White sets the stage by examining how the labor process, earlier steel-industry strikes and organizing efforts, and the “changing landscape” of U.S. labor relations shaped the Little Steel Strike. Changes in technology and political economy allowed employers to wrest control of production from employees and to construct “a potent system of labor repression” that hindered unionization in the first two decades of the twentieth century (13). At the same time, craft unions proved unable or unwilling to organize the new industrial workforce; divisions among workers over skills, race, and ethnicity compounded the problem. Dangerous working conditions in the steel plants further strained labor relations and union organizing in the decades leading up to the Little Steel Strike. Though some organizing occurred and thousands of workers participated in the “Great Steel Strike” of 1919, by the 1920s the union presence in the steel industry was significantly diminished. The Depression worsened matters, as poverty and high unemployment put a further damper on organizing.
Meanwhile, the steel companies had developed several methods of labor repression. In the 1930s, they used violence, intimidation, and political maneuvering to hinder organizing efforts by the SWOC and the CIO and to oppose the new labor regulations introduced under President Roosevelt’s New Deal. Despite these obstacles, a new wave of organizing swept the steel industry in the 1930s in response to the New Deal and “the emergence from below of a coalition of workers and activists determined to harness workers’ discontent and government reforms to an effort to unionize the industrial workforce” (69). The result was “one of the most remarkable organizing drives of the 1930s” (85). The union’s success in recruiting black workers as both members and organizers was especially significant. Facing discrimination from employers and unions, African American workers had long been relegated to the industry’s worst jobs and excluded from union drives. The SWOC’s ability to organize black workers was due, in part, to the involvement of organizers with links to the Communist Party and the United Mineworkers of America, organizations with stronger track records on race.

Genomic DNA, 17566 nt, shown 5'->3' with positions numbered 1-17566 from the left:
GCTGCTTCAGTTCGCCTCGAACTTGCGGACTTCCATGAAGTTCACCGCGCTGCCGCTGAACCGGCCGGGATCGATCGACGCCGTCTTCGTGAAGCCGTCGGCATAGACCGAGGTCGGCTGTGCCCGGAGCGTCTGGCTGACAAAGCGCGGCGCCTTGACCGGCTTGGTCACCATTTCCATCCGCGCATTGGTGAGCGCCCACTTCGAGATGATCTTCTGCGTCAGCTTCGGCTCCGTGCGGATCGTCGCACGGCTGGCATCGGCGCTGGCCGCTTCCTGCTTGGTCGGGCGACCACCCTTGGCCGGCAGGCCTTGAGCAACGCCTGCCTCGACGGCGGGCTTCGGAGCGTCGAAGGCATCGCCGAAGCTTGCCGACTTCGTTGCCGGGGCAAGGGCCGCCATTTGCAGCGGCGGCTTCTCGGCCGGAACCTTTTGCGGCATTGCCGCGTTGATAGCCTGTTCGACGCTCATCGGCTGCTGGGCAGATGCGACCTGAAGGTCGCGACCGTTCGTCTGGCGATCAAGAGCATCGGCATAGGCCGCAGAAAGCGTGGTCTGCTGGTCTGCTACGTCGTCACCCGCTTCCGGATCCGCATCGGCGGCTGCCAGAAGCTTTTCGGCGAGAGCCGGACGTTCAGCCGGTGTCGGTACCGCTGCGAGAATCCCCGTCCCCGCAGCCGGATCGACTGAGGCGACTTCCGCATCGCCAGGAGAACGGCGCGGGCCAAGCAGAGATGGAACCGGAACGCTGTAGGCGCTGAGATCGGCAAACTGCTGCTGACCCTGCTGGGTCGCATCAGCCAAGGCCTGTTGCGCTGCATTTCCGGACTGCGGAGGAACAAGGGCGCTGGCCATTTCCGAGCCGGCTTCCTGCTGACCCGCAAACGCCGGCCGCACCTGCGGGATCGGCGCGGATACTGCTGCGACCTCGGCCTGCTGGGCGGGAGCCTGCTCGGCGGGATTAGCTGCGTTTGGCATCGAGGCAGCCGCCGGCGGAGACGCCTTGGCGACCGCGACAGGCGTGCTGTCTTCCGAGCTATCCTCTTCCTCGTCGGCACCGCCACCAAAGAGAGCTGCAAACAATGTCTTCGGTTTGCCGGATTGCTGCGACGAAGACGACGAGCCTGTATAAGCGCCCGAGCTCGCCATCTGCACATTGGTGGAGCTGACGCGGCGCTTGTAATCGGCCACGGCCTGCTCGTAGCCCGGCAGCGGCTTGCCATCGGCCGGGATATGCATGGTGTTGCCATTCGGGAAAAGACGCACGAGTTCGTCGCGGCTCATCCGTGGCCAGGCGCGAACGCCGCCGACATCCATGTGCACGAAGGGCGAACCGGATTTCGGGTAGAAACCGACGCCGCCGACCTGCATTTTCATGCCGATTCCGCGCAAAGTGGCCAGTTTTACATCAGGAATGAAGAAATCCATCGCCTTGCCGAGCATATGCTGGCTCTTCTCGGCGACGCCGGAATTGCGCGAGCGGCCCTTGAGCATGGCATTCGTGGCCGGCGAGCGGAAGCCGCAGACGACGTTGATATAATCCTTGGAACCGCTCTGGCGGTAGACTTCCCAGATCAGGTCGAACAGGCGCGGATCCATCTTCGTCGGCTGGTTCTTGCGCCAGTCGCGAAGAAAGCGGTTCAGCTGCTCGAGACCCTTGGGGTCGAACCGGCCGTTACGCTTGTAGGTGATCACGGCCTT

White’s account of the events leading up to the walkout reveals the uncertainty and doubt that plagued both employers and union leaders in the days and weeks preceding the strike. In discussing the Memorial Day Massacre, he pays particular attention to a piece of newsreel footage showing the violent confrontations between police and protestors; he argues that the film remains “perhaps the single most compelling visual depiction of class conflict in American history” (141). The book then turns to the subsequent clashes between employers and workers as the two sides battled to control access to the steel mills. For White, such conflicts “give further support to the view that, although chaotic and confused, the violence that characterized the Little Steel Strike was seldom random or irrational” (166). As the strike continued into June and July, a worker victory looked less and less likely. White contends that “the very acts of militancy that were so crucial to sustaining the picket lines and keeping the plants closed hurt the unionists’ cause in other ways,” as the steel companies exploited any incident of violence to justify state intervention (181).